But in recent years, they’ve also been caught up in some of the nation’s most divisive issues. It’s heartening to see that many voters believe that the educational mission should include allowing discussion of social issues that shape the lives of today’s increasingly diverse student populations.
Mankato Free Press. November 13, 2023.
Editorial: EPA interference warranted to tackle water contamination
The U.S. Environmental Protection Agency’s decision that Minnesota needs to do more to make water safer in the southeast region is a telling sign of how state agencies have to work more collaboratively and efficiently.
A coalition of groups concerned about water quality petitioned the EPA to weigh in on the nitrate contamination problem after being frustrated by the state’s patchwork approach to the issue, according to MPR News.
Water contamination from nitrates in farm country is not a new problem. Fertilizer and manure application to fields is known to run off into waterways and down into aquifers, affecting drinking water. In the southeast part of the state, the geology of the area with its sinkholes and fractured bedrock makes contamination a particularly prominent problem. The EPA estimates more than 9,000 residents were or are still at risk of consuming water at or above the maximum contaminant level for nitrate.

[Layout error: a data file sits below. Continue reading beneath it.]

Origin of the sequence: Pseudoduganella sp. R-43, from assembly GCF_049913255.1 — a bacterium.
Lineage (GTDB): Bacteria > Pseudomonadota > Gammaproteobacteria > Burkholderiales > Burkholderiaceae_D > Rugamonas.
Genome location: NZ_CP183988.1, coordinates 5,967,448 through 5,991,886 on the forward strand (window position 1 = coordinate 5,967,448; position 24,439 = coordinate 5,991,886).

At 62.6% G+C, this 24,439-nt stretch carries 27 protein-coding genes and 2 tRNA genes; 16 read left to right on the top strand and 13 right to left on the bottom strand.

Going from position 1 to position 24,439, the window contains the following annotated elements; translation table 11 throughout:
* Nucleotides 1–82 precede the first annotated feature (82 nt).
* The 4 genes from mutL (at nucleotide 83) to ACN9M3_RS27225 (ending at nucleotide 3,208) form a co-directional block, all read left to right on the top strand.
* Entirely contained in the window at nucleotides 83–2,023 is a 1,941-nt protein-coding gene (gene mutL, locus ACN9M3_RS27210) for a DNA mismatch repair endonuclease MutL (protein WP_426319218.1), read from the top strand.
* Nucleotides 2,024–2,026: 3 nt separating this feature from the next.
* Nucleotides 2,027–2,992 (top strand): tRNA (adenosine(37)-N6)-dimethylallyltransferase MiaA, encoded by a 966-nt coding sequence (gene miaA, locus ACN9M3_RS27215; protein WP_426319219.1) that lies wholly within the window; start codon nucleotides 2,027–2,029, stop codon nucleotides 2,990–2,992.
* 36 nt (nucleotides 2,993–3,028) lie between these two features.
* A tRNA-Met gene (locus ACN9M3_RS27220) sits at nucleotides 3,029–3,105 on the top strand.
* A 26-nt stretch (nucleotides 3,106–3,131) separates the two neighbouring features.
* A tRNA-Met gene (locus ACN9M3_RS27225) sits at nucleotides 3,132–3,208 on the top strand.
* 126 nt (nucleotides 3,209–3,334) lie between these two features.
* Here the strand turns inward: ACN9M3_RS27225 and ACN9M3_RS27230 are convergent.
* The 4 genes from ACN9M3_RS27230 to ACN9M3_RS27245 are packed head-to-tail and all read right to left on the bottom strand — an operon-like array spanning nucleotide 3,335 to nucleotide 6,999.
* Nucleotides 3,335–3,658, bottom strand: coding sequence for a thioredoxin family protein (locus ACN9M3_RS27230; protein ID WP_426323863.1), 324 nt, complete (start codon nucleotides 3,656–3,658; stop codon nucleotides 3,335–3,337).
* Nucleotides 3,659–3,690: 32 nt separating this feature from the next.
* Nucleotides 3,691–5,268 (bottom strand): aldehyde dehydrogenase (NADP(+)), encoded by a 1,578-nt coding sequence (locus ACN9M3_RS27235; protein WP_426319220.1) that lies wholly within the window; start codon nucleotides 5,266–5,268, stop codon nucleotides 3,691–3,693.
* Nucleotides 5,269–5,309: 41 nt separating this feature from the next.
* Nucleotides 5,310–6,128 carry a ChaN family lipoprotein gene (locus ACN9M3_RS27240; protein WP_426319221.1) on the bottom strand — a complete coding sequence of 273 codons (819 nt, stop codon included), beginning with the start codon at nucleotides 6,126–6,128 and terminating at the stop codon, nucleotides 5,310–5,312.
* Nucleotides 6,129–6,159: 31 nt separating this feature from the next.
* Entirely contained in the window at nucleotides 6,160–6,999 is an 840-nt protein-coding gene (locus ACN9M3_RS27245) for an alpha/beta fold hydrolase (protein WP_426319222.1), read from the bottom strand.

High nitrate levels in drinking water pose a health risk, especially to pregnant women and infants who can develop a sometimes fatal condition called blue baby syndrome, which affects the body’s ability to circulate oxygen. Research also has linked nitrate exposure to colorectal cancer, thyroid disease and neural tube defects.
The petitioners say state agencies have relied mainly on voluntary approaches to get farmers to reduce nitrogen pollution, which they say haven’t worked. The EPA said the state needs to take additional steps to resolve the problem, addressing its letter to commissioners of the state departments of health, agriculture and the Minnesota Pollution Control Agency.